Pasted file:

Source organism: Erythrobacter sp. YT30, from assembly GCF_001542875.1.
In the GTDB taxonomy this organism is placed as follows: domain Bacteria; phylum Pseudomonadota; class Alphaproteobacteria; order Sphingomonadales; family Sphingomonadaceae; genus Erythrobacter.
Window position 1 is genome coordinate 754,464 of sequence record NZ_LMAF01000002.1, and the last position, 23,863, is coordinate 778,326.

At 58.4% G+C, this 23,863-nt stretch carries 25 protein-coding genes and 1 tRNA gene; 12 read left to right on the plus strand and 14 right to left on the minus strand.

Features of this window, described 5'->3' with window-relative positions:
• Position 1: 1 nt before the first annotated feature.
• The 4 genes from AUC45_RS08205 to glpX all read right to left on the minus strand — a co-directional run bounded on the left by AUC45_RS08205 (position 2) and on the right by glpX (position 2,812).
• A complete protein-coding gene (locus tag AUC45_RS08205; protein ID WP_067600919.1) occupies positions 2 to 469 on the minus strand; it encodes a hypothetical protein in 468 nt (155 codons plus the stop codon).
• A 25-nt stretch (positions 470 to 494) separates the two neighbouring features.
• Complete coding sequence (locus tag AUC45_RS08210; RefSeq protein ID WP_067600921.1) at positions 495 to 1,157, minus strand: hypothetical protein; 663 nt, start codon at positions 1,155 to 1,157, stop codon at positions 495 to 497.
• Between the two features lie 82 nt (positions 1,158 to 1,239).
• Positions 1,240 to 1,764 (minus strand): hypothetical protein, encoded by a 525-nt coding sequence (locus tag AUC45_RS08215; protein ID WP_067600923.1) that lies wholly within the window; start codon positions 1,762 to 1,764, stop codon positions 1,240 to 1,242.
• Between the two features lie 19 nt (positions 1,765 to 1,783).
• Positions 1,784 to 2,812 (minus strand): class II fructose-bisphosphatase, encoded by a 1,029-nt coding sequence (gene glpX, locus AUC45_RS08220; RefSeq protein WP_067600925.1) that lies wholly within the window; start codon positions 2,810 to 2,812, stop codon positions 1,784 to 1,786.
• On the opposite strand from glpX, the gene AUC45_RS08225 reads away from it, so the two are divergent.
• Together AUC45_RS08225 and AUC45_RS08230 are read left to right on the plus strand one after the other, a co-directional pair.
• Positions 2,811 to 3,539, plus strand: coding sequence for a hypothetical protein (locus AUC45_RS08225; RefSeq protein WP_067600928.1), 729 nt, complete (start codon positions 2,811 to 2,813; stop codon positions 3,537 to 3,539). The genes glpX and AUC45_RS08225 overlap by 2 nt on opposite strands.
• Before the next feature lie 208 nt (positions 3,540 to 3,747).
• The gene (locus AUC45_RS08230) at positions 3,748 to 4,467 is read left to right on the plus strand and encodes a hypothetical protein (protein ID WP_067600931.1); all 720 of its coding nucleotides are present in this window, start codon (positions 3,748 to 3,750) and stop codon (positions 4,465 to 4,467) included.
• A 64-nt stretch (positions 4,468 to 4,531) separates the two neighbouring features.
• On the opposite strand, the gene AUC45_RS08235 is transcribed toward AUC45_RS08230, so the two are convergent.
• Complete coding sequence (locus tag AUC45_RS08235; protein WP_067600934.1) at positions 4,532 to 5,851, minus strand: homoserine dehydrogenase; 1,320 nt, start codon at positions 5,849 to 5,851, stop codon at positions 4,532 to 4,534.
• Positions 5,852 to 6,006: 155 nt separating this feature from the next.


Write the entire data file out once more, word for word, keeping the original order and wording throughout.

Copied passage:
Source organism: Erythrobacter sp. YT30, from assembly GCF_001542875.1.
In the GTDB taxonomy this organism is placed as follows: domain Bacteria; phylum Pseudomonadota; class Alphaproteobacteria; order Sphingomonadales; family Sphingomonadaceae; genus Erythrobacter.
Window position 1 is genome coordinate 754,464 of sequence record NZ_LMAF01000002.1, and the last position, 23,863, is coordinate 778,326.

At 58.4% G+C, this 23,863-nt stretch carries 25 protein-coding genes and 1 tRNA gene; 12 read left to right on the plus strand and 14 right to left on the minus strand.

Features of this window, described 5'->3' with window-relative positions:
• Position 1: 1 nt before the first annotated feature.
• The 4 genes from AUC45_RS08205 to glpX all read right to left on the minus strand — a co-directional run bounded on the left by AUC45_RS08205 (position 2) and on the right by glpX (position 2,812).
• A complete protein-coding gene (locus tag AUC45_RS08205; protein ID WP_067600919.1) occupies positions 2 to 469 on the minus strand; it encodes a hypothetical protein in 468 nt (155 codons plus the stop codon).
• A 25-nt stretch (positions 470 to 494) separates the two neighbouring features.
• Complete coding sequence (locus tag AUC45_RS08210; RefSeq protein ID WP_067600921.1) at positions 495 to 1,157, minus strand: hypothetical protein; 663 nt, start codon at positions 1,155 to 1,157, stop codon at positions 495 to 497.
• Between the two features lie 82 nt (positions 1,158 to 1,239).
• Positions 1,240 to 1,764 (minus strand): hypothetical protein, encoded by a 525-nt coding sequence (locus tag AUC45_RS08215; protein ID WP_067600923.1) that lies wholly within the window; start codon positions 1,762 to 1,764, stop codon positions 1,240 to 1,242.
• Between the two features lie 19 nt (positions 1,765 to 1,783).
• Positions 1,784 to 2,812 (minus strand): class II fructose-bisphosphatase, encoded by a 1,029-nt coding sequence (gene glpX, locus AUC45_RS08220; RefSeq protein WP_067600925.1) that lies wholly within the window; start codon positions 2,810 to 2,812, stop codon positions 1,784 to 1,786.
• On the opposite strand from glpX, the gene AUC45_RS08225 reads away from it, so the two are divergent.
• Together AUC45_RS08225 and AUC45_RS08230 are read left to right on the plus strand one after the other, a co-directional pair.
• Positions 2,811 to 3,539, plus strand: coding sequence for a hypothetical protein (locus AUC45_RS08225; RefSeq protein WP_067600928.1), 729 nt, complete (start codon positions 2,811 to 2,813; stop codon positions 3,537 to 3,539). The genes glpX and AUC45_RS08225 overlap by 2 nt on opposite strands.
• Before the next feature lie 208 nt (positions 3,540 to 3,747).
• The gene (locus AUC45_RS08230) at positions 3,748 to 4,467 is read left to right on the plus strand and encodes a hypothetical protein (protein ID WP_067600931.1); all 720 of its coding nucleotides are present in this window, start codon (positions 3,748 to 3,750) and stop codon (positions 4,465 to 4,467) included.
• A 64-nt stretch (positions 4,468 to 4,531) separates the two neighbouring features.
• On the opposite strand, the gene AUC45_RS08235 is transcribed toward AUC45_RS08230, so the two are convergent.
• Complete coding sequence (locus tag AUC45_RS08235; protein WP_067600934.1) at positions 4,532 to 5,851, minus strand: homoserine dehydrogenase; 1,320 nt, start codon at positions 5,849 to 5,851, stop codon at positions 4,532 to 4,534.
• Positions 5,852 to 6,006: 155 nt separating this feature from the next.